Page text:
While not as famous as its northern hemisphere cousin, Australia, New Zealand, Chile and Argentina actually get the "Southern Lights", the Aurora Australis. If you are wanting to see them regularly you need to visit Tasmania or the far south of New Zealand, as they are further south, but where I live does get them occasionally. I live in the far South West of Western Australia and on a clear night during winter you may see the lights moving over the horizon on the south coast.
I'm also lucky enough to live somewhere with pretty close to zero light pollution, so it is ideal conditions for photographing the milky way and night skies. Over our winter (June - August) you'll often find me out in the middle of the night taking photos around our region. I've managed to photograph the Aurora Australis quite a few times because of how often I'm out there.
I use the SpaceWeather app to find out when the aurora is active, I've got alerts set up on it, so it will wake me in the middle of the night if it reaches a certain threshold. The two main problems are that I'm fairly far north, so it needs to really quite strong and winter is our wet season, so it is often clouded over or raining when the aurora is active. It can be fairly cold, especially if the wind is coming from the south as there is nothing but ocean between me and Antarctica there.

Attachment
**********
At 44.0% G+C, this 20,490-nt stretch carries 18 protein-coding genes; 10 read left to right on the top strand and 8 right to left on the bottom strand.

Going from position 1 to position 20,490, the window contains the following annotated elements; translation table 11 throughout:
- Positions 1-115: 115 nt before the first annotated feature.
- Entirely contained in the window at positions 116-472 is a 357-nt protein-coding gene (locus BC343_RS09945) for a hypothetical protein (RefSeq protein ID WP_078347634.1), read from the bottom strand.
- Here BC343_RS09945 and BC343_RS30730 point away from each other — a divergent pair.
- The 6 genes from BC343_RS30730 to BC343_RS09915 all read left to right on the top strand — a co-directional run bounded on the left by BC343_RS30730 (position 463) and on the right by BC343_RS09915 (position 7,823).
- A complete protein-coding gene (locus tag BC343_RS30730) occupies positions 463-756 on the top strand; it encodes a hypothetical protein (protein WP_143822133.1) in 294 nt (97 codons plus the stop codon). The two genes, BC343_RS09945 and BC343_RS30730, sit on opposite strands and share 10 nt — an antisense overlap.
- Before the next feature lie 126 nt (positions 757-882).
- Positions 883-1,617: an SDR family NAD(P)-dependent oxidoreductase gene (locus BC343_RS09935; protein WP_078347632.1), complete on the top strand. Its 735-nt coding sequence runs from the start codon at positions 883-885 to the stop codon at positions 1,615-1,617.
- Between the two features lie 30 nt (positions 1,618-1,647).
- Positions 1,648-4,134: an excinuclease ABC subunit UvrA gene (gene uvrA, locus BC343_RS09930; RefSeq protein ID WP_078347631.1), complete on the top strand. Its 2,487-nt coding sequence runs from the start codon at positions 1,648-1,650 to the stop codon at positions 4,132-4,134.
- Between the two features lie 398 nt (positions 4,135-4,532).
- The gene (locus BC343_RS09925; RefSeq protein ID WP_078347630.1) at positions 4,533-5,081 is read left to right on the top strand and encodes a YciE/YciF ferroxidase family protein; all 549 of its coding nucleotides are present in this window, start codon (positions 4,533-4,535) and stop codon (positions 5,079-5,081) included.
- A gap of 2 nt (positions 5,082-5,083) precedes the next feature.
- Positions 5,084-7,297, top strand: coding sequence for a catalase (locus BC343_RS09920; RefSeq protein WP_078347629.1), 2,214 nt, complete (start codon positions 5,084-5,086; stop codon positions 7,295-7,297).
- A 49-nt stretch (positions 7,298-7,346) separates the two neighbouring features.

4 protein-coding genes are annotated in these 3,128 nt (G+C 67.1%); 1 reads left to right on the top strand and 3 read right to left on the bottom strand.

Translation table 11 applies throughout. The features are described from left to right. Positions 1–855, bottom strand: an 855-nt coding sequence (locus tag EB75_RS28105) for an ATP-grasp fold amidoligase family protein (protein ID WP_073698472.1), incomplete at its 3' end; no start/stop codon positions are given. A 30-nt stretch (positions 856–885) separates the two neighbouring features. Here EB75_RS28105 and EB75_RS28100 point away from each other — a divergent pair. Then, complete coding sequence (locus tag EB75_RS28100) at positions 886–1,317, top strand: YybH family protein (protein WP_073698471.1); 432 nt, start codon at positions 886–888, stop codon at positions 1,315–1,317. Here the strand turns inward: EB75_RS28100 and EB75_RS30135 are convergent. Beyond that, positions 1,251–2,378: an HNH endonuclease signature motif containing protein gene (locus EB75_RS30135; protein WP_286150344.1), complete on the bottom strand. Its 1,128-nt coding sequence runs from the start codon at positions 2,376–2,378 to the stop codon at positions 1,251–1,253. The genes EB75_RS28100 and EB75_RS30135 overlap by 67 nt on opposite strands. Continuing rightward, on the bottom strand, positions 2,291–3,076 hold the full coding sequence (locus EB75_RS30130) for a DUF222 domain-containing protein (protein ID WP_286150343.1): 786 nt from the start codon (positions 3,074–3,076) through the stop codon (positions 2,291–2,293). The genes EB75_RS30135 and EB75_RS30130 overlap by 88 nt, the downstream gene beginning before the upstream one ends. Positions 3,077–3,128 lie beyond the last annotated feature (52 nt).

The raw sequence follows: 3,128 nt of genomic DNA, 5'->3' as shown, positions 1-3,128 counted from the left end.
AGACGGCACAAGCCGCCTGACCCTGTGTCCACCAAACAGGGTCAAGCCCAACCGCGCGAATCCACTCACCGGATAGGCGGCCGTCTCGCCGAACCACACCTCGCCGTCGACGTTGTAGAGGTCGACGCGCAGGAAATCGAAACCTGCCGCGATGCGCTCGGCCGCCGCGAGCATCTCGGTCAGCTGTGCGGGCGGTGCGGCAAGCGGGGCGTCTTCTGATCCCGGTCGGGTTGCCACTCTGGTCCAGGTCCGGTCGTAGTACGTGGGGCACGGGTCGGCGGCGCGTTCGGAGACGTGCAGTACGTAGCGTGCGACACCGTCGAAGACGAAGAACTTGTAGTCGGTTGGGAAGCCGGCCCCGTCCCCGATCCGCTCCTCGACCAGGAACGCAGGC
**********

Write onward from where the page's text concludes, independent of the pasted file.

I'm hoping one day to get to the northern hemisphere in winter to photograph the northern lights, I've only been during the middle of summer where it was daylight nearly the entire trip. I'll be posting up a couple of posts on my trip to Iceland as well as another post with quite a few of my night skies photos.
The colours in my photos are real and visible, but not as bright, I've used long exposures to capture as much light as possible, so the colours are a bit exaggerated. I don't adjust colour in my photos though, I adjust contrast and a few other bits and pieces, but if you are seeing the colour in my photo, the colour was there in real life... maybe not as defined though as our eyes do not see in long exposures.
Most of the photos above were photographed with my Canon 5Dmk3 or 5DS, they are all between 20 and 40 seconds long, f2.8-f4 and around ISO3200.
Thanks for checking out my photos!